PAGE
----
Zora smokes a cigarette. She pours shots for herself and Death after Tuesday dies, but the bird is unable to drink the beverage.

Other Negative Elements

Zora lies to Tuesday about having a job. Unbeknownst to the teenager, Zora has sold everything on the top level of their home (which is inaccessible to the paralyzed Tuesday) to pay the bills.

Zora pretends to go to work every day, leaving Tuesday in the care of a nurse. And when the nurse comments that Tuesday wants to spend more time with her mom, Zora is offended, claiming that the demands of her job keep her away.

Really, Zora seems to be avoiding Tuesday because she’s scared of her daughter’s inevitable death. But instead of being honest, she lies, hurting Tuesday’s feelings. (And she lies to her daughter in other places, too.) She eventually realizes that she was being selfish, placing her own needs above Tuesday’s (though that’s rectified).

Several characters take comfort in a song about a man who is so miserable that a “good” day is simply one where he’s a little less miserable.

When Tuesday complains about her friends not visiting anymore and her mom not loving her, Death is quick to tell her that she could definitely have it worse.

Several characters vomit and dry heave. A woman urinates offscreen. Zora and Tuesday read a story about a stalker who urinated on his victim. And they joke that at least it wasn’t a bowel movement.

Early on, it seems that Death enjoys his job. He laughs at a few victims, but he also hugs a few. It’s confusing, to say the least. When Zora takes over, she seems to enjoy it as well, even wondering if she can do it fulltime.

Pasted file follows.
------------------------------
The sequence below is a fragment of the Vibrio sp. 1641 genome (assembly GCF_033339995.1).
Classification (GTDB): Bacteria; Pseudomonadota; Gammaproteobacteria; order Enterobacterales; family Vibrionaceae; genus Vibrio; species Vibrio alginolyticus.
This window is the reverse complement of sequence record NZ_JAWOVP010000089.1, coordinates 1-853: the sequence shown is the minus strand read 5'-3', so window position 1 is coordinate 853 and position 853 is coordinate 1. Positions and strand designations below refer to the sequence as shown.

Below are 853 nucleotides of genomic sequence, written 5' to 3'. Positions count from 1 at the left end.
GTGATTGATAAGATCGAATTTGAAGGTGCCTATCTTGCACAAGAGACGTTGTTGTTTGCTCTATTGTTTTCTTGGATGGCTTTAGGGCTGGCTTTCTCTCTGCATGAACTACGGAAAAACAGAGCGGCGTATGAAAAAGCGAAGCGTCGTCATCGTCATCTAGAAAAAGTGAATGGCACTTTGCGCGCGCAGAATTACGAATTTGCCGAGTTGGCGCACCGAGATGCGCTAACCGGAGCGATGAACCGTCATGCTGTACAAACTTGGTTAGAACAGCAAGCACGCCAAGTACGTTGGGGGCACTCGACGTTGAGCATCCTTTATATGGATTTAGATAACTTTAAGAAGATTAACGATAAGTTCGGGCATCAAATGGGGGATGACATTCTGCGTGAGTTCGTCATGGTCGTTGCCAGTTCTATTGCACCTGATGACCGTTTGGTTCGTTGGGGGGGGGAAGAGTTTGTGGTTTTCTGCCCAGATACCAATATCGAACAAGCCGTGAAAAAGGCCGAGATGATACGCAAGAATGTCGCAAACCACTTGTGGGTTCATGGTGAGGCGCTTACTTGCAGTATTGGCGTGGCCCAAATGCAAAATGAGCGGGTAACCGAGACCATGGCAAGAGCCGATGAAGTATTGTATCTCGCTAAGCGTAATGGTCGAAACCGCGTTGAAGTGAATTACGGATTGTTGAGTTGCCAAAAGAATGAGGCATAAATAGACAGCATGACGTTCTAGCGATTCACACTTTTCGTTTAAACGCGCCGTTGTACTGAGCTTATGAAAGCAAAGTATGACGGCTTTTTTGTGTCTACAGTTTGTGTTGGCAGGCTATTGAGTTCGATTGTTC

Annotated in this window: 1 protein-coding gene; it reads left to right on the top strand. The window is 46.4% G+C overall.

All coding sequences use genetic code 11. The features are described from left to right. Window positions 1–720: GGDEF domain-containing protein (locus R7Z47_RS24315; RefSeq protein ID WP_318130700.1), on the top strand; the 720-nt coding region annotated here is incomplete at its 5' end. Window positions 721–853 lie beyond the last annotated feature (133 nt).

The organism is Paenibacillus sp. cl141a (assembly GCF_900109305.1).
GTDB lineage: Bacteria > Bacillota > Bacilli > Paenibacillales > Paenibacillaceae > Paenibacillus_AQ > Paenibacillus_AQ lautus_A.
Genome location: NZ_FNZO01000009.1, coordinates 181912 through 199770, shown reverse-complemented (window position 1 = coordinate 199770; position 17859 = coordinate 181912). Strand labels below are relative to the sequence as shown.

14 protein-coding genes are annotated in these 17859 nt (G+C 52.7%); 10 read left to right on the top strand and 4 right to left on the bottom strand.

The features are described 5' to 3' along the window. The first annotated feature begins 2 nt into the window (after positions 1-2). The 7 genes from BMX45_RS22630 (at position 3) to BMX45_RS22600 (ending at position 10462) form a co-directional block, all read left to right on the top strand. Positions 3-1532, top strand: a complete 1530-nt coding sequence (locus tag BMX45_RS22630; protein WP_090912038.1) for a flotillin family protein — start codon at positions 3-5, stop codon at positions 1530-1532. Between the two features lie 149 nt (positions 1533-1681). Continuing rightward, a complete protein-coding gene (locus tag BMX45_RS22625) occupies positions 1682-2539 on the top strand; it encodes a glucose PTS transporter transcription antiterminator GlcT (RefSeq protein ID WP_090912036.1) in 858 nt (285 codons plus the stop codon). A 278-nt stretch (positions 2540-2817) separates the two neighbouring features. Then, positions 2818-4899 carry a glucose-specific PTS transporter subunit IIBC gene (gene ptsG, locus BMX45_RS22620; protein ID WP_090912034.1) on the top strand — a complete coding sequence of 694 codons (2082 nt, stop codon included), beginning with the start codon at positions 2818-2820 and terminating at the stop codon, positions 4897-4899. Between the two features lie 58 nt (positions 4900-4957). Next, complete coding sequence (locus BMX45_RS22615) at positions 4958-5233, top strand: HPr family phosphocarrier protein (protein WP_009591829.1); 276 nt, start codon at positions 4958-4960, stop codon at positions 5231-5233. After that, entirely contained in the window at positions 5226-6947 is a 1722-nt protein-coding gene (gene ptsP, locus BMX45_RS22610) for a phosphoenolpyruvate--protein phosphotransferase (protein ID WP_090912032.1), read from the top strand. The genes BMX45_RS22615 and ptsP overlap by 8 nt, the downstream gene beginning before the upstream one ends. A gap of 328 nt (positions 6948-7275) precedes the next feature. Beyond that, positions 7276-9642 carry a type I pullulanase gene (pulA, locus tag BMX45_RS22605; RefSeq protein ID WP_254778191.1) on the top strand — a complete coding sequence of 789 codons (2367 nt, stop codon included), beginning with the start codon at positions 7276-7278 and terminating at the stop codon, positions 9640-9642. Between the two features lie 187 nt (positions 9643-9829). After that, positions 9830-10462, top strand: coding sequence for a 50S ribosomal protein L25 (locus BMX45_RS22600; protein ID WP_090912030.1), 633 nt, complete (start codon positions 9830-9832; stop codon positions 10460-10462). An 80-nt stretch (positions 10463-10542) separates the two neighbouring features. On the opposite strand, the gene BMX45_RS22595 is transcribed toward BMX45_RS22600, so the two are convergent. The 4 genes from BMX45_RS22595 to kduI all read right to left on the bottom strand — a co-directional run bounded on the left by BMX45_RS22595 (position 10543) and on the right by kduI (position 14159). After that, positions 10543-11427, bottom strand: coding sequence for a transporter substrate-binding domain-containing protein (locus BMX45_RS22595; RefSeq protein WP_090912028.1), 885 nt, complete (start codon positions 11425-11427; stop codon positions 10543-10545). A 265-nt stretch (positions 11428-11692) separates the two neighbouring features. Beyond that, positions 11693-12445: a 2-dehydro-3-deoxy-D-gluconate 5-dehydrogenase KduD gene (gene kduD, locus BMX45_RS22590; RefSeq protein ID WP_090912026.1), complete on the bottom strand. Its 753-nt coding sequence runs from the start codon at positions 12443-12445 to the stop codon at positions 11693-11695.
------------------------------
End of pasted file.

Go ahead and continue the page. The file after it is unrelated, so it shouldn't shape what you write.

“There is no God,” Death tells Zora.

“That makes sense,” Zora responds.

Does it?

Tuesday is a film that has a lot of spiritual problems, starting with a talking macaw that acts as the Grim Reaper and culminating in that bold statement from said creature.

And I understand what the film is trying to say: that grief cannot consume us; that we can’t live for the existence of another person.

But Tuesday doesn’t give us any reason for hope beyond that. According to this film, we live just to live. And when we die, well, we’d better hope someone remembers us, because those memories are all that remain when we’re each gone.

That grim worldview alone is enough for Christians to avoid this movie. Because there is no spiritual truth or hope to take comfort in here.

But once we add in the film’s other problems—foul language, inappropriate jokes about sexual activity and drugs, and more than one straight mocking of Jesus Christ—we’re left with a depressing, convoluted story, one that you can’t even talk yourself through.

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Emily Tsiao

Emily studied film and writing when she was in college. And when she isn’t being way too competitive while playing board games, she enjoys food, sleep, and geeking out with her husband indulging in their “nerdoms,” which is the collective fan cultures of everything they love, such as Star Wars, Star Trek, Stargate and Lord of the Rings.